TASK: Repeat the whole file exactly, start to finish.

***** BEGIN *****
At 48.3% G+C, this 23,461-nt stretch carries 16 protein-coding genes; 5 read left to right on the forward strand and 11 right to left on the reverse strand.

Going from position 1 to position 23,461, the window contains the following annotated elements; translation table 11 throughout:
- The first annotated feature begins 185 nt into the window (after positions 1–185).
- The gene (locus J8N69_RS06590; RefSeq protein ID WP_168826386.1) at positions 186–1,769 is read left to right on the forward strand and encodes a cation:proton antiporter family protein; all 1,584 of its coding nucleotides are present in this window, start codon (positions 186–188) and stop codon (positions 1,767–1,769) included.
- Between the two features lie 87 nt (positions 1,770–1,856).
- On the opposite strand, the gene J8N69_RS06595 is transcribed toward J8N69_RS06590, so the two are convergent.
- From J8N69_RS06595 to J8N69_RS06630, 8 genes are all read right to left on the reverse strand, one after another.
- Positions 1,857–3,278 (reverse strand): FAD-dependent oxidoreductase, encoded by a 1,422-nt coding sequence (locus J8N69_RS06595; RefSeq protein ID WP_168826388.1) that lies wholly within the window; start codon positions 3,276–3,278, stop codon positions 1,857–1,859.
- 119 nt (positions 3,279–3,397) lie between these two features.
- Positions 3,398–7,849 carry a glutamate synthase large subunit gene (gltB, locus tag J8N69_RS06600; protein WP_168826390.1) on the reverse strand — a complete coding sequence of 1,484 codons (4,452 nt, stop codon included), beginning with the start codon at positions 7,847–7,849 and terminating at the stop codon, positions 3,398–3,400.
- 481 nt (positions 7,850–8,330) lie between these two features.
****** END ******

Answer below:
At 48.3% G+C, this 23,461-nt stretch carries 16 protein-coding genes; 5 read left to right on the forward strand and 11 right to left on the reverse strand.

Going from position 1 to position 23,461, the window contains the following annotated elements; translation table 11 throughout:
- The first annotated feature begins 185 nt into the window (after positions 1–185).
- The gene (locus J8N69_RS06590; RefSeq protein ID WP_168826386.1) at positions 186–1,769 is read left to right on the forward strand and encodes a cation:proton antiporter family protein; all 1,584 of its coding nucleotides are present in this window, start codon (positions 186–188) and stop codon (positions 1,767–1,769) included.
- Between the two features lie 87 nt (positions 1,770–1,856).
- On the opposite strand, the gene J8N69_RS06595 is transcribed toward J8N69_RS06590, so the two are convergent.
- From J8N69_RS06595 to J8N69_RS06630, 8 genes are all read right to left on the reverse strand, one after another.
- Positions 1,857–3,278 (reverse strand): FAD-dependent oxidoreductase, encoded by a 1,422-nt coding sequence (locus J8N69_RS06595; RefSeq protein ID WP_168826388.1) that lies wholly within the window; start codon positions 3,276–3,278, stop codon positions 1,857–1,859.
- 119 nt (positions 3,279–3,397) lie between these two features.
- Positions 3,398–7,849 carry a glutamate synthase large subunit gene (gltB, locus tag J8N69_RS06600; protein WP_168826390.1) on the reverse strand — a complete coding sequence of 1,484 codons (4,452 nt, stop codon included), beginning with the start codon at positions 7,847–7,849 and terminating at the stop codon, positions 3,398–3,400.
- 481 nt (positions 7,850–8,330) lie between these two features.